[cryptography] To Virtualise or Not?

ianG iang at iang.org
Thu Feb 23 17:44:04 EST 2012

Hi James,

On 23/02/12 11:16 AM, James A. Donald wrote:
> On 2012-02-23 9:07 AM, ianG wrote:
>> Um. I feel exactly the reverse. I feel uncomfortable with crypto code
>> written in languages that guarantee buffer overflows, stack busting
>> attacks, loose semantics at data and calling levels, a 5 x developer
>> penalty, and an obsession about the metal not the customer.
> Language wars are off topic, but ...

Well, yes and no.  If this is a theoretical group, then sure.

If however there is a shred of practicality here, no.  Understanding 
what happens in the real world is critical to delivering useful crypto: 
  We can wax on about the esoterics of some new mode, but all algorithms 
have to pass the coder test as well.

> They had this debate at google, wherein they discovered that good java
> developers could not reliably estimate the way in which java code
> scaled, but that good C++ programmers could reliably estimate the way in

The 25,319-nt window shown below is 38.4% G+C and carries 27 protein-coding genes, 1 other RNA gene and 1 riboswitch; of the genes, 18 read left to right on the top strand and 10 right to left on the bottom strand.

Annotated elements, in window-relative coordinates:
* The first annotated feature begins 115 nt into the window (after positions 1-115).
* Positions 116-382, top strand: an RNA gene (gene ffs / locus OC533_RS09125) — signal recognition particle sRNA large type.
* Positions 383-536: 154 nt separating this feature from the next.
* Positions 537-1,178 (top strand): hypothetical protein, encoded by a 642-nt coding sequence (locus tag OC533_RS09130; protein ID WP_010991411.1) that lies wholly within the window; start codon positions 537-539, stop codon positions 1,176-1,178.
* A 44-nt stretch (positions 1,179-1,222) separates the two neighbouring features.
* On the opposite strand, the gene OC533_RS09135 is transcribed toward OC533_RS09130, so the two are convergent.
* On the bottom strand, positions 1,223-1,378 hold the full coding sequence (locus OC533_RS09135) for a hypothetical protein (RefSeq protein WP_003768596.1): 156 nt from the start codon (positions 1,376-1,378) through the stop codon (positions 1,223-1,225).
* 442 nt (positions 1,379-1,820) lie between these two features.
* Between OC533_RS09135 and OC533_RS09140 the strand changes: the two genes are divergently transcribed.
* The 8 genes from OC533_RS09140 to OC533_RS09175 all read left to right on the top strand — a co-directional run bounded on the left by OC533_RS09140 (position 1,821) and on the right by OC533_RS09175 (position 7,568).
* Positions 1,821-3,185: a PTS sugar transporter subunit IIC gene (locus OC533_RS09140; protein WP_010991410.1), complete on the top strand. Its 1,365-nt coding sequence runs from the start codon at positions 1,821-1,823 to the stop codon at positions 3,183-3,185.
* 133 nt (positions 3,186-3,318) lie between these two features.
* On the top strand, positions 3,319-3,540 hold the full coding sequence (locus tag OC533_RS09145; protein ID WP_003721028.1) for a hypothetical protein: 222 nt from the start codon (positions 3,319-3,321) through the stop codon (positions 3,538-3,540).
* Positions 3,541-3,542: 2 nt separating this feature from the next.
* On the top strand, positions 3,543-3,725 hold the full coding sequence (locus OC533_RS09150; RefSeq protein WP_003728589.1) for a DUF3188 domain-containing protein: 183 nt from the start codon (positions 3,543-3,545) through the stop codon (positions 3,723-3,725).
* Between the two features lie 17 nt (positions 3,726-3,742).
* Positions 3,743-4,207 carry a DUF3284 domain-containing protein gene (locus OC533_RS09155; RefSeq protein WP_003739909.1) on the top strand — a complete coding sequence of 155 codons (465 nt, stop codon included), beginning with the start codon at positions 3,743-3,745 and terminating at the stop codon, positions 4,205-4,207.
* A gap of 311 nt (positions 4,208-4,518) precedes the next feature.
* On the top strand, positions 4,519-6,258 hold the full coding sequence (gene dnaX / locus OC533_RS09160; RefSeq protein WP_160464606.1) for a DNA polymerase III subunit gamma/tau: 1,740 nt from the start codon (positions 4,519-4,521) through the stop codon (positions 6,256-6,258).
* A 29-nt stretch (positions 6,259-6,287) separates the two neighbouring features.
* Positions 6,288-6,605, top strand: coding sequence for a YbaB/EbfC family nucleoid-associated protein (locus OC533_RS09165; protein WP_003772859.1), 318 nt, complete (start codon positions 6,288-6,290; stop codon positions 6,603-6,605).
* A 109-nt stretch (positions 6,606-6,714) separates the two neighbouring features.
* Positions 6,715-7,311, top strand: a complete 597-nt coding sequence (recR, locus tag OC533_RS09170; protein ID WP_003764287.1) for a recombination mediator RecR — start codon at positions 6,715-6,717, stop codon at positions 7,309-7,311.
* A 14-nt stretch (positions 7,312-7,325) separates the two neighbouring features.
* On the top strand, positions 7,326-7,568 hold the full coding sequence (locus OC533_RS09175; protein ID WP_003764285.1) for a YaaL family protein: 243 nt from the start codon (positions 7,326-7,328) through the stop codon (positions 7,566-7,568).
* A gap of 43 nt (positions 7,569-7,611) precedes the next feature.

> which C++ code scaled. Since incorrect scaling behavior can bring google
> to its knees ...

Yeah sure.  Causality and correlation.  The underlying driver here is 
that Java coders produce more because they don't need to know as much. 
C++ coders might be better at understanding what they produce, but 
that's mostly because they have to.  C++ is more clunky, it's more 
"engineering".  They have to know more about that which has been 
abstracted away elsewhere.

Is this a benefit or a cost?  It's as they say, it's a nice problem to have.

> My C++ code does not have buffer overflows, nor does it ever store
> potentially hostile data of unlimited size, nor does it ever casually
> impose types on void pointers

;-) and most companies' C++ code is written by coders that would like to 
say the same thing, but are unsure why it is important.  Java 
programmers know less and are busy elsewhere.

It's the same debate between Airbus and Boeing pilots... It may be true 
that Boeings fly more like real planes, but Airbuses are easier to train 
pilots for.  Guess which one wins out in the end?


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